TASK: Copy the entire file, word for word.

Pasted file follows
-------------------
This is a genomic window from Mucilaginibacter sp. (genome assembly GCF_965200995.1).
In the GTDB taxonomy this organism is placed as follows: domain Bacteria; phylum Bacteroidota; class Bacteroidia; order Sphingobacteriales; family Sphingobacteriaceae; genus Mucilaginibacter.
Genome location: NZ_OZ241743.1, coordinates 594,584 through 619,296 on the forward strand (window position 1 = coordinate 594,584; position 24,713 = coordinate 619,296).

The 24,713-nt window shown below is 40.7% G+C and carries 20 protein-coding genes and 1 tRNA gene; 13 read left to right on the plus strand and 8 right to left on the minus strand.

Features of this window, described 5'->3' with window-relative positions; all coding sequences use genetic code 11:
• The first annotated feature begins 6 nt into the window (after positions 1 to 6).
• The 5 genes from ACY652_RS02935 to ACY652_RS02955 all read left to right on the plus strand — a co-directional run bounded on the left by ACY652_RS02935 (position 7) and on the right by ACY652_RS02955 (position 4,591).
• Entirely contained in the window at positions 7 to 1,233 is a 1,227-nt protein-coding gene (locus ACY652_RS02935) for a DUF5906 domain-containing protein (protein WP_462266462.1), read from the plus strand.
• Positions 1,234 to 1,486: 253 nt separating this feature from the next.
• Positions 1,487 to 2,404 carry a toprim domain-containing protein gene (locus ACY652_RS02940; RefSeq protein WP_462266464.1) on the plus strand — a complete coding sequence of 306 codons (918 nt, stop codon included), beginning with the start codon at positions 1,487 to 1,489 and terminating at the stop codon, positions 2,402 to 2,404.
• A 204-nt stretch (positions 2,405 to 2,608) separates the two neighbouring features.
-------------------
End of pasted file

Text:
This is a genomic window from Mucilaginibacter sp. (genome assembly GCF_965200995.1).
In the GTDB taxonomy this organism is placed as follows: domain Bacteria; phylum Bacteroidota; class Bacteroidia; order Sphingobacteriales; family Sphingobacteriaceae; genus Mucilaginibacter.
Genome location: NZ_OZ241743.1, coordinates 594,584 through 619,296 on the forward strand (window position 1 = coordinate 594,584; position 24,713 = coordinate 619,296).

The 24,713-nt window shown below is 40.7% G+C and carries 20 protein-coding genes and 1 tRNA gene; 13 read left to right on the plus strand and 8 right to left on the minus strand.

Features of this window, described 5'->3' with window-relative positions; all coding sequences use genetic code 11:
• The first annotated feature begins 6 nt into the window (after positions 1 to 6).
• The 5 genes from ACY652_RS02935 to ACY652_RS02955 all read left to right on the plus strand — a co-directional run bounded on the left by ACY652_RS02935 (position 7) and on the right by ACY652_RS02955 (position 4,591).
• Entirely contained in the window at positions 7 to 1,233 is a 1,227-nt protein-coding gene (locus ACY652_RS02935) for a DUF5906 domain-containing protein (protein WP_462266462.1), read from the plus strand.
• Positions 1,234 to 1,486: 253 nt separating this feature from the next.
• Positions 1,487 to 2,404 carry a toprim domain-containing protein gene (locus ACY652_RS02940; RefSeq protein WP_462266464.1) on the plus strand — a complete coding sequence of 306 codons (918 nt, stop codon included), beginning with the start codon at positions 1,487 to 1,489 and terminating at the stop codon, positions 2,402 to 2,404.
• A 204-nt stretch (positions 2,405 to 2,608) separates the two neighbouring features.